Through a backyard telescope, the night sky seems static once you look past the movements of the moon and planets—but there’s actually plenty going on in the depths of space.
A new automated sky survey designed to spot sudden changes in the sky—ranging from local space-rock flybys to distant detonations and the destruction of stars by black holes—recently produced its first crop of results, with seven papers based on observations from the Zwicky Transient Facility (ZTF) accepted by the Publications of the Astronomical Society of the Pacific.
ZTF is based at Caltech’s Palomar Observatory near San Diego, and University of Maryland partners made important contributions to the planning, design and science operations of the survey project. UMD participation in ZTF is facilitated by the Joint Space-Science Institute, a partnership between UMD and NASA’s Goddard Space Flight Center.
Since officially beginning operations in March 2018, the new instrument has discovered 50 small near-Earth asteroids and more than 1,100 supernovae, while observing more than 1 billion stars in the Milky Way galaxy.
“It’s a cornucopia of results,” said Shri Kulkarni, ZTF principal investigator and the George Ellery Hale Professor of Astronomy and Planetary Science at Caltech.
Every night, ZTF’s camera uses the 48-inch Samuel Oschin Telescope to survey the Northern skies for anything that explodes, moves or changes in brightness—collectively known as transients. Because the ZTF camera covers 240 times the size of the full moon in a single image—which makes it capable of surveying the entire Northern sky every three days—it’s discovering cosmic events that were impossible to catch before now.
“With the ZTF Northern Sky Survey, we are conducting a systematic study of transients in the nuclei of galaxies, allowing us to catch stars in the act of being ripped apart by supermassive black holes and capture active galactic nuclei ‘turning on’ from a previously quiescent state,” said Suvi Gezari, an assistant professor of astronomy at UMD and a fellow of the Joint Space-Science Institute whose research focuses on time-domain astronomy. “We expect to yield enough of these events in the three-year survey to transform our understanding of accretion onto supermassive black holes lurking in the centers of galaxies.”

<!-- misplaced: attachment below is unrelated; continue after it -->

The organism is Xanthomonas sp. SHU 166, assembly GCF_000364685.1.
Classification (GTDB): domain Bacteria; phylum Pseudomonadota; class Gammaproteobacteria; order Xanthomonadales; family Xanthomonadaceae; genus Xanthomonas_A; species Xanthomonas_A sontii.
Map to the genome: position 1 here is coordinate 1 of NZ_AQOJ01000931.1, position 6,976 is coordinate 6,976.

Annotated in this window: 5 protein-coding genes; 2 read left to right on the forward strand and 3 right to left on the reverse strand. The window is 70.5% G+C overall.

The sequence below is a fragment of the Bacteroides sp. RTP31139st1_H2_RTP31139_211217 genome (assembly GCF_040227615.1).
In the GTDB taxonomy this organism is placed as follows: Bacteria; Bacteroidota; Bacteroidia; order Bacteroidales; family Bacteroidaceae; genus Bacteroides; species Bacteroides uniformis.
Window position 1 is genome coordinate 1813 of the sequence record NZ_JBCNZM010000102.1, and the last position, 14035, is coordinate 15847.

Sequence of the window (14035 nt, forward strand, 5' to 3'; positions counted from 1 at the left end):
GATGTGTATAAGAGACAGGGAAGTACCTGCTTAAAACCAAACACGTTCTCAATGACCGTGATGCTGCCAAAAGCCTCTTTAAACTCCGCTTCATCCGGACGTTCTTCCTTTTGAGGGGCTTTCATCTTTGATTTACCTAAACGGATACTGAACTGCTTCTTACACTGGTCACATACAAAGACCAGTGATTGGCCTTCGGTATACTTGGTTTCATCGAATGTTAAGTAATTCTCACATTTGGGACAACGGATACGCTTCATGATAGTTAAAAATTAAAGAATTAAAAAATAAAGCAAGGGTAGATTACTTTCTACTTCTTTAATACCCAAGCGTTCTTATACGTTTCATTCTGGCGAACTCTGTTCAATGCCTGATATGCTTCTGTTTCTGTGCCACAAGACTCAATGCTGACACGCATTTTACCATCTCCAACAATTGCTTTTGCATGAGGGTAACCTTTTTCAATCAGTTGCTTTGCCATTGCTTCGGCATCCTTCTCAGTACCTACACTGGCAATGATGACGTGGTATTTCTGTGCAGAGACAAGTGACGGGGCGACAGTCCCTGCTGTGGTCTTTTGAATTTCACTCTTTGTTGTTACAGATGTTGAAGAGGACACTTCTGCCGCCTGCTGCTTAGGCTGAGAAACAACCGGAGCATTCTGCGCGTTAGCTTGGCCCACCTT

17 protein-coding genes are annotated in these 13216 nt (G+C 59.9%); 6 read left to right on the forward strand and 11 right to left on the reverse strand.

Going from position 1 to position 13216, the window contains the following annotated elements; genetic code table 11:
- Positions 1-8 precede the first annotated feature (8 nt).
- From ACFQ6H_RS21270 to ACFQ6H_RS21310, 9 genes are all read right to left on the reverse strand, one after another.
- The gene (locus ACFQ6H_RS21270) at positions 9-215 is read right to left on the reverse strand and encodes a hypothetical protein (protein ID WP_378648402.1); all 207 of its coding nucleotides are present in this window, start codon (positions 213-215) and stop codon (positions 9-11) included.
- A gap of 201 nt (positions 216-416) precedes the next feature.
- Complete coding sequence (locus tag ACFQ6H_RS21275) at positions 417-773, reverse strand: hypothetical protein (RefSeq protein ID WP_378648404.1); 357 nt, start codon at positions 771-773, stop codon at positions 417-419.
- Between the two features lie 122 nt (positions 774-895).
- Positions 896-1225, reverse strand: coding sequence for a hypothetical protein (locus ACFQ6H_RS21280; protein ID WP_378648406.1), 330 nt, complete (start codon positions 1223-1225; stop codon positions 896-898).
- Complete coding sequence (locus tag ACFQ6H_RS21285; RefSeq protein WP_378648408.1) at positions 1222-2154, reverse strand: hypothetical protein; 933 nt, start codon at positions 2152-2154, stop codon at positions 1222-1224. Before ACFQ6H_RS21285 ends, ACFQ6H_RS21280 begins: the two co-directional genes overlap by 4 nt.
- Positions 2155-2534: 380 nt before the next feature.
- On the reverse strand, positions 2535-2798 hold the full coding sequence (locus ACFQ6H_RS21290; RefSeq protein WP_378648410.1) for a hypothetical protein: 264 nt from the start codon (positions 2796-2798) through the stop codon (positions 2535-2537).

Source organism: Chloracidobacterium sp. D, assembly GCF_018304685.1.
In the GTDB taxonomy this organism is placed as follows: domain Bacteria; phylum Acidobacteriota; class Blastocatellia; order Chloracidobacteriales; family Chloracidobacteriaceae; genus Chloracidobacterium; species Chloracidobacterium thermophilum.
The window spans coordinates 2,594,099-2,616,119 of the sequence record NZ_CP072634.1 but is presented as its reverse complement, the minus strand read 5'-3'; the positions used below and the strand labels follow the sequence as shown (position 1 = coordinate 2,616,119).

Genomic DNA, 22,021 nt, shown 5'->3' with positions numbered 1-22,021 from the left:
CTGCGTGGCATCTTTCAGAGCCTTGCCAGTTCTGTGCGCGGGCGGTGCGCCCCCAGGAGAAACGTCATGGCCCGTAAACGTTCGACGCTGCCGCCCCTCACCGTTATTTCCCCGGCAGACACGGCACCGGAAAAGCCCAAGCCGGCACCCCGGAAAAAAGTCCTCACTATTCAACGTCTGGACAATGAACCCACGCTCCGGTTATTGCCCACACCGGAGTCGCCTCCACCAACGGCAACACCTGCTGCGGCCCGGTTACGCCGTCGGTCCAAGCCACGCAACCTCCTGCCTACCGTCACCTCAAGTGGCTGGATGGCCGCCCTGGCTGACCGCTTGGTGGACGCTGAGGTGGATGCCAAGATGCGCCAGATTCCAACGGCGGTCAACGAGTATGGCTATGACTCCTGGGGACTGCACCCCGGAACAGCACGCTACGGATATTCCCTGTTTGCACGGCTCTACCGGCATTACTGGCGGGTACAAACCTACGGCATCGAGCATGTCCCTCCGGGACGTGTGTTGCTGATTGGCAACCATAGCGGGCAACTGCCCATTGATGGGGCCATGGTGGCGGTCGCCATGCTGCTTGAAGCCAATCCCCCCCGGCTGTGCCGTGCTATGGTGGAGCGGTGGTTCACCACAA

The cost to develop and run ZTF is about $24 million, with about $11 million from the U.S. government via the National Science Foundation (NSF) and the rest from an international collaboration of partners that includes UMD. Additional support comes from the Heising-Simons Foundation.
Because the U.S. government pays nearly half the cost, many of its observations are shared publicly in near-real time with the astronomy community. When ZTF detects a transient object, the system activates an automated alert system, sending notices to astronomers who quickly follow up on notable objects using other telescopes. An NSF-funded program called the Global Relay of Observatories Watching Transients Happen(GROWTH) rallies 18 international observatories located in the Northern Hemisphere to follow up on ZTF alerts.
“It takes only 10 to 20 minutes from the time a transient observation is made to the time the alert goes out,” said Matthew Graham, the ZTF project scientist at Caltech, who specializes in handling and processing large streams of astronomical data. “It’s like running a major newsroom. We’ve never operated at this scale before, and handling all the data is quite a feat.”
This article is based on a release originally provided by Caltech.
This article originally appeared in Maryland Today.
February 12, 2019